In April, when U.S. Soccer and the women’s national team announced they had agreed to terms on a new C.B.A., they ended a public fight that had been framed largely as a dispute over the issue of equal pay. But each side also heralded the deal as something more valuable: the start of a new partnership, one that gave the players a bigger voice in their team’s day-to-day affairs.
Now, however, the players are accusing U.S. Soccer of ignoring that understanding and of making scheduling decisions without fair consideration of the team’s input and concerns. The unhappiness also has resuscitated long-simmering complaints about fairness, respect and equal treatment with the men’s national team, which has played only one home match on artificial turf since the start of 2014.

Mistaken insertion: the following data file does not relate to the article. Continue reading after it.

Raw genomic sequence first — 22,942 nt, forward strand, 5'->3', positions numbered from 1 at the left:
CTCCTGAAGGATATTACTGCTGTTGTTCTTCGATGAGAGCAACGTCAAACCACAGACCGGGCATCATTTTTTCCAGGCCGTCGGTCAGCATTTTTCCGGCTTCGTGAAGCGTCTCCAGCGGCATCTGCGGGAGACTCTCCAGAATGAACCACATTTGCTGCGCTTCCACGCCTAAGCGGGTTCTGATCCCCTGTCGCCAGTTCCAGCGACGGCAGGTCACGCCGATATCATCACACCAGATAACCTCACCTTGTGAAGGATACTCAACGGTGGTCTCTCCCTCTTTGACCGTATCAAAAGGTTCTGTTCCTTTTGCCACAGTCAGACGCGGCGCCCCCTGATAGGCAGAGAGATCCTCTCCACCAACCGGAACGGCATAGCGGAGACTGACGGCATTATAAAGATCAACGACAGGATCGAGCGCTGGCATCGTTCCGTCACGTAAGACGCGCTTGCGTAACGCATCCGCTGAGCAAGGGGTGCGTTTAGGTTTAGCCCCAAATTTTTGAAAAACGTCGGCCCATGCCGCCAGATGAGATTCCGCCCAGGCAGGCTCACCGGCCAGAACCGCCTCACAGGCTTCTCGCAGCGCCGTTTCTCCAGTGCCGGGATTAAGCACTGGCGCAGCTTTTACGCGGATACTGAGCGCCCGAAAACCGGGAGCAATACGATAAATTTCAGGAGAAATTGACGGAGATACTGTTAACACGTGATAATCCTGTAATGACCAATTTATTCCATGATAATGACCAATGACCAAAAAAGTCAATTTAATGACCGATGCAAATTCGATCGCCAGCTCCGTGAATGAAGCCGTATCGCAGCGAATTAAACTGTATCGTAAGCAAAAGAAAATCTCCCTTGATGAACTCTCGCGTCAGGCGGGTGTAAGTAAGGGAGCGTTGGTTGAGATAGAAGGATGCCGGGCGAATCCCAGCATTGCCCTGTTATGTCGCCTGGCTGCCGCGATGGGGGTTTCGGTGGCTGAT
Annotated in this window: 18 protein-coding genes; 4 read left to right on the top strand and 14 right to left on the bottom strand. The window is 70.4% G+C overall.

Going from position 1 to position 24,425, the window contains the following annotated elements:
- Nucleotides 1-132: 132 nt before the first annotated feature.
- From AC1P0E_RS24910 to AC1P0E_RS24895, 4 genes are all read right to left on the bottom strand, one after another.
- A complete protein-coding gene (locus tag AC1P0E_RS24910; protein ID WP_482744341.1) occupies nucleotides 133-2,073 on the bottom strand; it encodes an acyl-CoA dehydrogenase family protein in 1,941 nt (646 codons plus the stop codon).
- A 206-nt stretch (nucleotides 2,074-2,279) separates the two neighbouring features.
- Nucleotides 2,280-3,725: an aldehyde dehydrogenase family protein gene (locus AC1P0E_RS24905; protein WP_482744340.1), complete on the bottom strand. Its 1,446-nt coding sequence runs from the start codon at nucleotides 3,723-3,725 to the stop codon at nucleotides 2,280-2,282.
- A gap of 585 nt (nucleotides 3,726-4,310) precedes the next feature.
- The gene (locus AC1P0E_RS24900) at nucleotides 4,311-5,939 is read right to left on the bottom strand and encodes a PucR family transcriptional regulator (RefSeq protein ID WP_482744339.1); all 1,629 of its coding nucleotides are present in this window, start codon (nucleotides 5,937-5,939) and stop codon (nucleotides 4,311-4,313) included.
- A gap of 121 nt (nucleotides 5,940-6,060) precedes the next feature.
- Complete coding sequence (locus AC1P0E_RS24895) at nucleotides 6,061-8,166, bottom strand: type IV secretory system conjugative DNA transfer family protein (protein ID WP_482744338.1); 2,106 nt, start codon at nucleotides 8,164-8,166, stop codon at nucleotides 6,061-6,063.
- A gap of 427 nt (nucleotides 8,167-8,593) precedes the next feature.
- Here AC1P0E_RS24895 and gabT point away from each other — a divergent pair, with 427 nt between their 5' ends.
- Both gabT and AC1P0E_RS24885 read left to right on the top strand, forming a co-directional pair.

“We feel that it’s not their top priority to put us on grass,” Rapinoe said, “so they don’t.”
The problem, the women’s team is finding, is that both sides’ preference to avoid the surface whenever possible is often eclipsed by other obstacles, like stadium availability, scheduling rotations to avoid frequent trips to the same market and even weather.